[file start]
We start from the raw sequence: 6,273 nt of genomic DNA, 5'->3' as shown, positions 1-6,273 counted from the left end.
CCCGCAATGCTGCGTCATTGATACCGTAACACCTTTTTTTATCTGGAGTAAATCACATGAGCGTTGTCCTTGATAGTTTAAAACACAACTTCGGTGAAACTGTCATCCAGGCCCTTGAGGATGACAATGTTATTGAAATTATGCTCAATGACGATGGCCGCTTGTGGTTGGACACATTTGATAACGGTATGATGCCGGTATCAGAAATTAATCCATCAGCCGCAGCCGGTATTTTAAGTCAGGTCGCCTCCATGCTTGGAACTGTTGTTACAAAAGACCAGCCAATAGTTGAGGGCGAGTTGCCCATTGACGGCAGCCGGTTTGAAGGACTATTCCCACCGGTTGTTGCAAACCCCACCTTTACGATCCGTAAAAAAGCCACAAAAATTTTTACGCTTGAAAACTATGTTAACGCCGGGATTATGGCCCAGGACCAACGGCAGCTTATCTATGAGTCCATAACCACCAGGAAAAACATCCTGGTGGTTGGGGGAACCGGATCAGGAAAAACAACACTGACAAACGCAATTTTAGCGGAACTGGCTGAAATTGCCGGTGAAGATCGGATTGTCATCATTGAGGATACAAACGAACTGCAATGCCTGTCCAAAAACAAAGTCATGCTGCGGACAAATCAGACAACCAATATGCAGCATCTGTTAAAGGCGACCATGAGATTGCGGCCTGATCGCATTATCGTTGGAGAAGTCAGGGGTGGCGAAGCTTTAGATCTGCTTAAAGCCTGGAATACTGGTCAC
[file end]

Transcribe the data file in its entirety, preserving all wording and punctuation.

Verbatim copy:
We start from the raw sequence: 6,273 nt of genomic DNA, 5'->3' as shown, positions 1-6,273 counted from the left end.
CCCGCAATGCTGCGTCATTGATACCGTAACACCTTTTTTTATCTGGAGTAAATCACATGAGCGTTGTCCTTGATAGTTTAAAACACAACTTCGGTGAAACTGTCATCCAGGCCCTTGAGGATGACAATGTTATTGAAATTATGCTCAATGACGATGGCCGCTTGTGGTTGGACACATTTGATAACGGTATGATGCCGGTATCAGAAATTAATCCATCAGCCGCAGCCGGTATTTTAAGTCAGGTCGCCTCCATGCTTGGAACTGTTGTTACAAAAGACCAGCCAATAGTTGAGGGCGAGTTGCCCATTGACGGCAGCCGGTTTGAAGGACTATTCCCACCGGTTGTTGCAAACCCCACCTTTACGATCCGTAAAAAAGCCACAAAAATTTTTACGCTTGAAAACTATGTTAACGCCGGGATTATGGCCCAGGACCAACGGCAGCTTATCTATGAGTCCATAACCACCAGGAAAAACATCCTGGTGGTTGGGGGAACCGGATCAGGAAAAACAACACTGACAAACGCAATTTTAGCGGAACTGGCTGAAATTGCCGGTGAAGATCGGATTGTCATCATTGAGGATACAAACGAACTGCAATGCCTGTCCAAAAACAAAGTCATGCTGCGGACAAATCAGACAACCAATATGCAGCATCTGTTAAAGGCGACCATGAGATTGCGGCCTGATCGCATTATCGTTGGAGAAGTCAGGGGTGGCGAAGCTTTAGATCTGCTTAAAGCCTGGAATACTGGTCAC